Mon. Jul 15th, 2024

Sixteen opposition figures in Ethiopia’s troubled Tigray were arrested ahead of planned protests against the region’s ruling party, an opposition official.

They include the heads of three opposition parties, who were detained on Tuesday and held for a day before being released, said Hailu Kebede of the Salsay Weyane Tigray (SaWeT) party.

ACTIVISTS DROVE AROUND WITH VEHICLES
The arrests took place as the leaders and party activists drove around in vehicles equipped with loudspeakers urging people to join a protest on Thursday, he told AFP.

The political challenge to the TPLF — the Tigray People’s Liberation Front (TPLF) — comes as the region emerges from a bloody two-year war.

The conflict began when Ethiopia’s federal government ordered an offensive against the TPLF, a former guerrilla group that dominated Ethiopia’s complex politics for 27 years.

In November 2022, the TPLF and the federal government signed a peace deal that brought the curtain down on a conflict that inflicted a huge toll on lives and damage.

ALSO READ: Tigray village incredibly survived the devastating war in Ethiopia

TIGRAY INDEPENDENCE PARTY, ALONGSIDE OTHER PARTIES, SET UP A COALITION
A senior TPLF official has been appointed head of the region’s interim government, which faces mountainous challenges ranging from distributing aid to restoring essential services.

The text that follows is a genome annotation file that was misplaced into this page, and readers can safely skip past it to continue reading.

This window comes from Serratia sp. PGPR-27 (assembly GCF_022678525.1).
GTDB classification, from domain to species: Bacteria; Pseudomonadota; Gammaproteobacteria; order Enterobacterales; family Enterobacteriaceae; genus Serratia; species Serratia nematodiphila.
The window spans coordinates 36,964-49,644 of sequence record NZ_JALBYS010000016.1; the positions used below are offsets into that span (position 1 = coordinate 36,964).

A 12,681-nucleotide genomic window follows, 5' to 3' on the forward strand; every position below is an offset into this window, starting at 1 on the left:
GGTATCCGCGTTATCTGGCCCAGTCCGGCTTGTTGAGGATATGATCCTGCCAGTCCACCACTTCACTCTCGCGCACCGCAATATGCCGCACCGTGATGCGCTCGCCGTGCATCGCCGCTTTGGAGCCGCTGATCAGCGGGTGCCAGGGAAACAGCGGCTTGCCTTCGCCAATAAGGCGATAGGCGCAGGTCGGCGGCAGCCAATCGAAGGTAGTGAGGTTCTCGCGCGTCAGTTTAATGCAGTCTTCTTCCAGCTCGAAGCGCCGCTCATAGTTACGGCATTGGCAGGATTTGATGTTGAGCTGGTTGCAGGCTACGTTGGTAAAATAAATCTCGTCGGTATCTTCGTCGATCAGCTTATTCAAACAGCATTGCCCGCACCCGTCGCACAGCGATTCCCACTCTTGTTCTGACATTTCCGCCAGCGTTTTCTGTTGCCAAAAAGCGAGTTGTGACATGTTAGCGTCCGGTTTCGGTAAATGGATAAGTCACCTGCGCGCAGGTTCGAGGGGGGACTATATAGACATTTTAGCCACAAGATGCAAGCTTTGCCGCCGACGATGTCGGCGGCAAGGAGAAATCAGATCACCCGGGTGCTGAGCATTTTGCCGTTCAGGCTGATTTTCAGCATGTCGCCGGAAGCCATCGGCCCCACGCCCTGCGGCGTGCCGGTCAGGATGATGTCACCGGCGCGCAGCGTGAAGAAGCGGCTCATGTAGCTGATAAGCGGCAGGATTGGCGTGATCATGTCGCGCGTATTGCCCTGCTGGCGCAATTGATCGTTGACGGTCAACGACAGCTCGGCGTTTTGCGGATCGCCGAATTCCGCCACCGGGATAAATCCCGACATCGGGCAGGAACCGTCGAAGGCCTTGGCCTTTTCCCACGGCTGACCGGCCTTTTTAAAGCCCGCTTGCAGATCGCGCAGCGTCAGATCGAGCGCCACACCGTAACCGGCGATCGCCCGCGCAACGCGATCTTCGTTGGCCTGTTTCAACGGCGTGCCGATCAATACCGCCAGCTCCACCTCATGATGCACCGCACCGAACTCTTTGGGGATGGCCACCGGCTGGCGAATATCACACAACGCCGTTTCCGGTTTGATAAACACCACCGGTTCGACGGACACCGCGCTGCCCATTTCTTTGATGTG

In the post-deal turbulence, three Tigrayan parties — the SaWeT, Baytona and the Tigray Independence Party- set up a coalition called the Alliance for Radical Change.

Thursday’s demonstration in the regional capital Mekele was called to highlight accusations against the TPLF of incompetence and autocracy. The TPLF-controlled municipal authorities have said they are refusing to authorise the protest.

UNAVAILABILITY OF POLICE?
They say there is a lack of available police ahead of the Ethiopian New Year festivities on September 12. But, said Hailu, “The TPLF… does not want alternative voices to be heard.”

“They want to control everything. They don’t want their authority to be challenged; they don’t want the international community to see an alternative in Tigray.”

“If you want to hold a peaceful demonstration, you just have to inform the authorities,” he added. “We don’t need any authorisation… that’s the law of this country as well as international practices.”

Mekele’s deputy mayor, Elias Kahsay, said on Facebook on Wednesday that the protest risked spiralling into a “riot” and called on the public to oppose it. A spokesman for the Tigray’s interim administration did not respond to an AFP request for comment.

By Joy

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